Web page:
"Jim Nisbet is a US crime writer hardly known in the United Kingdom, writing novels set in the counterculture of San Francisco in the noir genre, a genre which
goes beyond hard-boiled to a bleak conclusion with, usually, a beautiful but corrupt femme fatale at the heart. Not at all my usual scene. However, I am deeply
impressed by all four of these novels. There is nothing like them that I have encountered in past or present crime fiction."
You can read more here: Ludmilla May Reviews Jim Nisbet


Welcome to Frankfurt

Back home in The United States...

"This book [Old and Cold] is an exercise in showing how intelligent Nesbitt is. It has zero value, zero interest. Zero message."

Read more of this
"Most Helpful Customer Review"

Under its French title, Traversée vent debout, Windward Passage has been nominated for the 2013
Grand Prix de Littérature Policier.
Thirteen French titles are in competition, of which one
will be chosen for Les Romans Français prize, while seventeen
titles from around the world are in competition for Les romans étrangers prize.
In the very busy world of French awards for polar, Le Grand Prix de Littérature is perhaps the most prestigious.
Dating to 1948, it is also the oldest. You can read the full list of nominees at Janet Rudolph's Mystery Fanfare website.
We daresay that any but the least ardent readers of crime novels
will find a number of pleasant suprises on these two lists.

And the winner is: Drive by James Sallis. Congratulations, James!

Blast from the past: a recording from Naropa Institute's digital archives,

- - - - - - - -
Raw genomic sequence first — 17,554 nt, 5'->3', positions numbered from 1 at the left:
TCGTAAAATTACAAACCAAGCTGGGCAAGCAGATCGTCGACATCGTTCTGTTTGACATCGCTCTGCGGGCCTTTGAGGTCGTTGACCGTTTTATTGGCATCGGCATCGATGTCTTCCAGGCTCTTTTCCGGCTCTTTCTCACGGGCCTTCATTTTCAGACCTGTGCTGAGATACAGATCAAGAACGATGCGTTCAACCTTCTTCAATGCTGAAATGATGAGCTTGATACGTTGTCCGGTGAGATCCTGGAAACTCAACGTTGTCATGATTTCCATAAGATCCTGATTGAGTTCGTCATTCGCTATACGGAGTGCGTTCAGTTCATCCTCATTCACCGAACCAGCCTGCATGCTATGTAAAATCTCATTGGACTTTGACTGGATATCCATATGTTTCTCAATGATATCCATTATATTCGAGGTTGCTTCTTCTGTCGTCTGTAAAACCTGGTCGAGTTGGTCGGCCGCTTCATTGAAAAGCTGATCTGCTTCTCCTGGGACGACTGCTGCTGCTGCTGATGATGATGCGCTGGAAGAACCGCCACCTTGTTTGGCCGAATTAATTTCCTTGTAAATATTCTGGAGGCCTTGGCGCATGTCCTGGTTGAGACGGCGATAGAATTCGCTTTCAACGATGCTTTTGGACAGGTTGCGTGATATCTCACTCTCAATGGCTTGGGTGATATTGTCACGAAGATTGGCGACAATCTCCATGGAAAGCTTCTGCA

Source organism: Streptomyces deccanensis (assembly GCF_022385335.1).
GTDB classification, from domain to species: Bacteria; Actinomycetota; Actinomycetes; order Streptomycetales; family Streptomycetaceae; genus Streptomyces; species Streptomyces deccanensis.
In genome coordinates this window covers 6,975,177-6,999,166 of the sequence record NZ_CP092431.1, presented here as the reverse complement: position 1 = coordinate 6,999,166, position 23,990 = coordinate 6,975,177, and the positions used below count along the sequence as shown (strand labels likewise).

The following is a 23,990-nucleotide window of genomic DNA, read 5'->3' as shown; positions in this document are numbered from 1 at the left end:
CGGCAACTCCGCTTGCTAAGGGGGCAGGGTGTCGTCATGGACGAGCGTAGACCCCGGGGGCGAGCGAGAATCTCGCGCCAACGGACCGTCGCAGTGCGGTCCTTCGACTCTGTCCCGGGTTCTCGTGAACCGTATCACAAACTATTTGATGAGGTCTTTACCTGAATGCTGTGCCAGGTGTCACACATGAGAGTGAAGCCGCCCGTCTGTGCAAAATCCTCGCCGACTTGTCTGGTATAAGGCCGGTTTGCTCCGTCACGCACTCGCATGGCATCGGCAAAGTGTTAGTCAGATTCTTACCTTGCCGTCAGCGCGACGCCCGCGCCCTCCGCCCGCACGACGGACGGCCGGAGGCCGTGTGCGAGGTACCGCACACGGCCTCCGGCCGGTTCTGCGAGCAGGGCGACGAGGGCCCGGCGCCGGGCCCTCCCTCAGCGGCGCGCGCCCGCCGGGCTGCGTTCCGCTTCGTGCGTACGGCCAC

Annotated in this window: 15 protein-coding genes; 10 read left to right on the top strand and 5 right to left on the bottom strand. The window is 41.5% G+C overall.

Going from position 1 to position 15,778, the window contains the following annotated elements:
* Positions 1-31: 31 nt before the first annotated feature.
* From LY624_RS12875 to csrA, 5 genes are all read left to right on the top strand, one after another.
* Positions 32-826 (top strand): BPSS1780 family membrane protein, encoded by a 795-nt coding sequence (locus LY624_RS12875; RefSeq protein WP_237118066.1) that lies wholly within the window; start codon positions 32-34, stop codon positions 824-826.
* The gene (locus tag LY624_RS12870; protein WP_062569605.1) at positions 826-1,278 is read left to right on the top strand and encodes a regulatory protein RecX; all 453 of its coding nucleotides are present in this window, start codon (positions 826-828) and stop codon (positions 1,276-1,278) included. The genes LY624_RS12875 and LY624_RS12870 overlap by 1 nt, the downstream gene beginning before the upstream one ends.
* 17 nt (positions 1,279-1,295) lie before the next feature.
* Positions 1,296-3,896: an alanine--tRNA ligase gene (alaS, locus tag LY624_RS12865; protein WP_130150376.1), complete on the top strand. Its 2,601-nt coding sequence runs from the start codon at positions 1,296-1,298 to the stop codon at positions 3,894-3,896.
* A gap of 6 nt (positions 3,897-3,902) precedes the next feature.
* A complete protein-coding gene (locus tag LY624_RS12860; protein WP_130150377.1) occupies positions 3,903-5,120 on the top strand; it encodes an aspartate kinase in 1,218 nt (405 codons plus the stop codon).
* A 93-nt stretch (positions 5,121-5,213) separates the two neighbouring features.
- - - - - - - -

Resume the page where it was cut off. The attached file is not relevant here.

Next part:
comprising first documents of The Allen Ginsberg Project, aka An Allen Ginsberg Gallimaufry.
This one features Peter Lanborne Wilson, Allen himself, followed withal by Jim Nisbet,
on, among other things, Allen's 70th birthday.
A night to remember, and one chooses one's cliché carefully...

David Schein's premier of two chestnuts -- his own Out Comes Butch and Jim Nisbet's Note From Earth --
in Burlington, Vermont, as of May 24, 2013, has received an excellent review,
which you may read here: Seven Days.

Old & Cold has been nominated, along with nine other titles, for Spinetingler's 2013 Best Novella/Short Novel Award.

This extensive (31:09) radio interview from 2003, occasioned by the publication of
The Price of The Ticket, just turned up on PRX, whose credo reads thusly:

Public Radio Exchange is an online marketplace for distribution, review, and licensing
of public radio programming. PRX is also a growing social network and community of listeners,
producers, and stations collaborating to reshape public radio.

The free sign-up seems to be harmless, and there's other stuff of interest, too.

* * *

Part 1 (the first 10 poems) of Jim's translation of Les Fleurs du Mal
has been in the Top 10 at Retort Magazine for one year.

* * *

LOST VOICES #11 features a Jim Nisbet short story, Nice People.

* * *

Note From Earth, published at last. Read it or download it for yr electronic pleasure:
The Big Click.

* * *

This just in from Kirkus Reviews:

Author: Nisbet, Jim
Review Issue Date: July 15, 2012